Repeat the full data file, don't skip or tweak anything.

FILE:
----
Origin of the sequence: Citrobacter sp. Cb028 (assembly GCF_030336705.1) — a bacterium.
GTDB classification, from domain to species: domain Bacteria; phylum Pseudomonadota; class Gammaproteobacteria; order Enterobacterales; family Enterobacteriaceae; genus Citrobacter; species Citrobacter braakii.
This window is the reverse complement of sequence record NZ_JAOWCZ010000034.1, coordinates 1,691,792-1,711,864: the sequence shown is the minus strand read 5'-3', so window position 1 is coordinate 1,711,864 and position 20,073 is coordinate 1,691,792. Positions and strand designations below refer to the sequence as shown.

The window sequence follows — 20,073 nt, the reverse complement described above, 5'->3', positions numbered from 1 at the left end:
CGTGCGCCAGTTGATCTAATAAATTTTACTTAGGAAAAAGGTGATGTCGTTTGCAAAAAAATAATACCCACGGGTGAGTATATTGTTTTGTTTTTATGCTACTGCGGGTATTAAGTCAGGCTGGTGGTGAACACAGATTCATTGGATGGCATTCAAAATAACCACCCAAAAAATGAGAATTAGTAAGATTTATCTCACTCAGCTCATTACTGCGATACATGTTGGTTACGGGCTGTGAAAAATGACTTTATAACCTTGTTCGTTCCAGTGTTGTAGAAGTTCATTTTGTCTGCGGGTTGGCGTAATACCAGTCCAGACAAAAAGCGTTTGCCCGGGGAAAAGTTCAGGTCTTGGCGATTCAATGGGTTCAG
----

Origin of the sequence: Citrobacter sp. Cb028 (assembly GCF_030336705.1) — a bacterium.
GTDB classification, from domain to species: domain Bacteria; phylum Pseudomonadota; class Gammaproteobacteria; order Enterobacterales; family Enterobacteriaceae; genus Citrobacter; species Citrobacter braakii.
This window is the reverse complement of sequence record NZ_JAOWCZ010000034.1, coordinates 1,691,792-1,711,864: the sequence shown is the minus strand read 5'-3', so window position 1 is coordinate 1,711,864 and position 20,073 is coordinate 1,691,792. Positions and strand designations below refer to the sequence as shown.

The window sequence follows — 20,073 nt, the reverse complement described above, 5'->3', positions numbered from 1 at the left end:
CGTGCGCCAGTTGATCTAATAAATTTTACTTAGGAAAAAGGTGATGTCGTTTGCAAAAAAATAATACCCACGGGTGAGTATATTGTTTTGTTTTTATGCTACTGCGGGTATTAAGTCAGGCTGGTGGTGAACACAGATTCATTGGATGGCATTCAAAATAACCACCCAAAAAATGAGAATTAGTAAGATTTATCTCACTCAGCTCATTACTGCGATACATGTTGGTTACGGGCTGTGAAAAATGACTTTATAACCTTGTTCGTTCCAGTGTTGTAGAAGTTCATTTTGTCTGCGGGTTGGCGTAATACCAGTCCAGACAAAAAGCGTTTGCCCGGGGAAAAGTTCAGGTCTTGGCGATTCAATGGGTTCAG